(This article belongs to the Special Issue Chemical Engineering and Multidisciplinary)
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Article
MnO2-Coated Dual Core–Shell Spindle-Like Nanorods for Improved Capacity Retention of Lithium–Sulfur Batteries
ChemEngineering 2020, 4(2), 42; https://doi.org/10.3390/chemengineering4020042 - 19 Jun 2020
Cited by 1 | Viewed by 1426
Abstract
The emerging need for high-performance lithium–sulfur batteries has motivated many researchers to investigate different designs. However, the polysulfide shuttle effect, which is the result of dissolution of many intermediate polysulfides in electrolyte, has still remained unsolved. In this study, we have designed a [...] Read more.
The emerging need for high-performance lithium–sulfur batteries has motivated many researchers to investigate different designs. However, the polysulfide shuttle effect, which is the result of dissolution of many intermediate polysulfides in electrolyte, has still remained unsolved. In this study, we have designed a sulfur-filled dual core–shell spindle-like nanorod structure coated with manganese oxide ([email protected]@MnO2) to achieve a high-performance cathode for lithium–sulfur batteries. The cathode showed an initial discharge capacity of 1661 mA h g−1 with 80% retention of capacity over 70 cycles at a 0.2C rate. Furthermore, compared with the nanorods without any coating ([email protected]), the MnO2-coated material displayed superior rate capability, cycling stability, and Coulombic efficiency. The synergistic effects of the nitrogen-doped hollow carbon host and the MnO2 second shell are responsible for the improved electrochemical performance of this nanostructure. Full article
(This article belongs to the Special Issue Chemical Engineering and Multidisciplinary)
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Article
Parametric Sensitivity of CSTBRs for Lactobacillus casei: Normalized Sensitivity Analysis
ChemEngineering 2020, 4(2), 41; https://doi.org/10.3390/chemengineering4020041 - 18 Jun 2020
Cited by 1 | Viewed by 919
Abstract
In this paper, a sensitivity analysis of a continuous stirred tank bioreactor (CSTBR) was conducted to determine a parametrically sensitive regime. The growth of a lactic acid bacterium, namely, Lactobacillus casei, in a pH-controlled CSTBR was considered as a process model. Normalized [...] Read more.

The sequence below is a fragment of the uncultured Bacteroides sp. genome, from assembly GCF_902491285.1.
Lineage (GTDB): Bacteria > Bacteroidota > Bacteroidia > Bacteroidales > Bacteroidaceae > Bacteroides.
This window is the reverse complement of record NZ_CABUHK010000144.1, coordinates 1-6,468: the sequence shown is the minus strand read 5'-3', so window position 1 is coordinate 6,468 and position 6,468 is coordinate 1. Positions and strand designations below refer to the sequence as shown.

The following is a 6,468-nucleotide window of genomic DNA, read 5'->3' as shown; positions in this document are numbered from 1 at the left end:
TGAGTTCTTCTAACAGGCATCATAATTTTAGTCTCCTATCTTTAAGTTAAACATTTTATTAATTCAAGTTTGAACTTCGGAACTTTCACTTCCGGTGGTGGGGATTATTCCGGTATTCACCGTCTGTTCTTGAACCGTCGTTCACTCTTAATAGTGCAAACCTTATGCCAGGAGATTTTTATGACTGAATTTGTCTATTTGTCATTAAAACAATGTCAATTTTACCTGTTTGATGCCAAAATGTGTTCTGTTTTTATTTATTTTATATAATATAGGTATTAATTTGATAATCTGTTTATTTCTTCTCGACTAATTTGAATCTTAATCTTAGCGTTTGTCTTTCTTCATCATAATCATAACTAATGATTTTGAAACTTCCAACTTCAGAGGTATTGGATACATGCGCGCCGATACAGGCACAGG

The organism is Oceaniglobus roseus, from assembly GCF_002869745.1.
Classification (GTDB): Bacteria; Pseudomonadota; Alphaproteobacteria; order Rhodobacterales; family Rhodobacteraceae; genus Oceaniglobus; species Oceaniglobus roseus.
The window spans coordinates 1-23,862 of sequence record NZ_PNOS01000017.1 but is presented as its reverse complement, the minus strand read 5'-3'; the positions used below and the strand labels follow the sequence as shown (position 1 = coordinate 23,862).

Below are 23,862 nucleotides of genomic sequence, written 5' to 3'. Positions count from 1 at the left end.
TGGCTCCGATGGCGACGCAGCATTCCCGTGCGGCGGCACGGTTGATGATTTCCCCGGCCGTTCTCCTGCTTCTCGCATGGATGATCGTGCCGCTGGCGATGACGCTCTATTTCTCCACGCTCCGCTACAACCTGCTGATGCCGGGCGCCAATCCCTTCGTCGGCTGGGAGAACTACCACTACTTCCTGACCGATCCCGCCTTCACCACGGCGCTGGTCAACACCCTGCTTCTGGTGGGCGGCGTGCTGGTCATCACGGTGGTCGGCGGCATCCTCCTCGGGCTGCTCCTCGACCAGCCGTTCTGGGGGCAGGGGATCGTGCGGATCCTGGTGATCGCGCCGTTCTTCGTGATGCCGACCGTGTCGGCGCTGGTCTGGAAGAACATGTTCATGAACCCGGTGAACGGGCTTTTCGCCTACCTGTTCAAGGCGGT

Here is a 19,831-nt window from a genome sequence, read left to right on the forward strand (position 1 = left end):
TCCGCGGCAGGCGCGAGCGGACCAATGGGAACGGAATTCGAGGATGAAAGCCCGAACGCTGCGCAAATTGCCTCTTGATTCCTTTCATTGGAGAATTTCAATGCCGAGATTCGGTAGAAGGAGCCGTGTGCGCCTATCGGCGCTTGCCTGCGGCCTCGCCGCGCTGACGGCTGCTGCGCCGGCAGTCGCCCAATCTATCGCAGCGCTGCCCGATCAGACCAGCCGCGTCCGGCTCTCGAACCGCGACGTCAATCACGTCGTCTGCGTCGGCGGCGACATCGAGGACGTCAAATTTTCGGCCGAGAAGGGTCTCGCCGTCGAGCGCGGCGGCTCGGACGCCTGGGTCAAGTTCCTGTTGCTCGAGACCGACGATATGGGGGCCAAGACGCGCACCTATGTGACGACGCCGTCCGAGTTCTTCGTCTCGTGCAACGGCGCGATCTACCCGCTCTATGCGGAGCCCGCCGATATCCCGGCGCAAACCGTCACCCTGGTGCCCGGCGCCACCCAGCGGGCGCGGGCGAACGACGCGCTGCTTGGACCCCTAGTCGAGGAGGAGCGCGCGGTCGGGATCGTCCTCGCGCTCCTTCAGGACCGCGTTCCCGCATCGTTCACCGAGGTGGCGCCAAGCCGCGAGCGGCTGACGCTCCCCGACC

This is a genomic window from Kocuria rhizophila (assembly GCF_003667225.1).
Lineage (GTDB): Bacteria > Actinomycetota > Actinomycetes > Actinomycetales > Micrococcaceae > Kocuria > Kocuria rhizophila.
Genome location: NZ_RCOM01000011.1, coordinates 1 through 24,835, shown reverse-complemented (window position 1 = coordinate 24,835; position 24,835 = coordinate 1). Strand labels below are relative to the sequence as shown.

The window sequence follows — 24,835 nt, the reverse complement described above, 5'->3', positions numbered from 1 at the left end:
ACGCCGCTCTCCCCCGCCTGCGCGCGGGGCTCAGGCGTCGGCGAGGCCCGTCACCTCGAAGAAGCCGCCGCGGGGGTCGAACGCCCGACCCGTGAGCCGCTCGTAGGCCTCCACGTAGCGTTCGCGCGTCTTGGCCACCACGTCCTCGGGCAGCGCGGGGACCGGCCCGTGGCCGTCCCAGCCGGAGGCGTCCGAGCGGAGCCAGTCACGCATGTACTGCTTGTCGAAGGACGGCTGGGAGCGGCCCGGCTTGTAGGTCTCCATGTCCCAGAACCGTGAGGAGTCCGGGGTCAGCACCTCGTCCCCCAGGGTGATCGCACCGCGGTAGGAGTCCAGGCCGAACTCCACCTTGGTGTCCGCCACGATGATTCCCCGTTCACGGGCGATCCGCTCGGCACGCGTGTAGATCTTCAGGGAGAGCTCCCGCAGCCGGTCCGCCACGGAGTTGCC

In this paper, a sensitivity analysis of a continuous stirred tank bioreactor (CSTBR) was conducted to determine a parametrically sensitive regime. The growth of a lactic acid bacterium, namely, Lactobacillus casei, in a pH-controlled CSTBR was considered as a process model. Normalized objective sensitivities of the minimum pH were determined with respect to input parameters. A generalized criterion for sensitivity was defined for determining the parametric range of three input variables, i.e., dilution rate base stream (θ), base concentration (R), and initial pH (pH0) for maintaining optimal pH range in the reactor. The system exhibits sensitive behavior for θ, R, and pH0, from 0.095 to 0.295, 0 to 0.865, and 4.42 to 4.77, respectively. The critical values of θ, R, and pH0 are 0.0195, 0.48, and 4.6, respectively. The mathematical model can also be used to determine a parametrically sensitive regime for other important parameters, namely, temperature, the concentration of metabolites, and other byproducts. The mathematical tool can also be used in bioreactor design and the improvement of control strategies. Full article
(This article belongs to the Special Issue Chemical Engineering and Multidisciplinary)
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Review

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Review
Review of NMR Studies for Oilwell Cements and Their Importance
ChemEngineering 2021, 5(2), 18; https://doi.org/10.3390/chemengineering5020018 - 19 Apr 2021
Viewed by 474
Abstract
This paper summarizes experimental studies using Nuclear Magnetic Resonance (NMR) to evaluate cement porosity, pore size distribution, and other characteristics such as Calcium Silicate Hydrate (CSH) gel structure and morphology. The first known paper on NMR experiments to investigate cement pastes was published [...] Read more.
This paper summarizes experimental studies using Nuclear Magnetic Resonance (NMR) to evaluate cement porosity, pore size distribution, and other characteristics such as Calcium Silicate Hydrate (CSH) gel structure and morphology. The first known paper on NMR experiments to investigate cement pastes was published in 1978. Two main NMR parameters, the so-called longitudinal T1 and transverse T2 relaxation times, are commonly measured and analyzed, representing the water response which is trapped in the cement. The hydration process reported in this paper was found to be monitored from as low as 10 min to longer than 365 days. Other studies conducted experiments by using NMR, especially during the 1980s. These studies employed variations in methodologies and frequencies, making data comparison difficult. Additionally, different spectrometers and NMR concepts, as well as operating characteristics, were used. Therefore, it is challenging to reconcile results from previous NMR studies on cement. Other significant hurdles are different cement types, water/cement ratio, and curing conditions. One notable observation is that there has not been any comprehensive laboratory work related to NMR on oilfield cement types, including porosity and hydration. Two recent studies have presented NMR measurements on class G and class H cements. Full article
(This article belongs to the Special Issue Chemical Engineering and Multidisciplinary)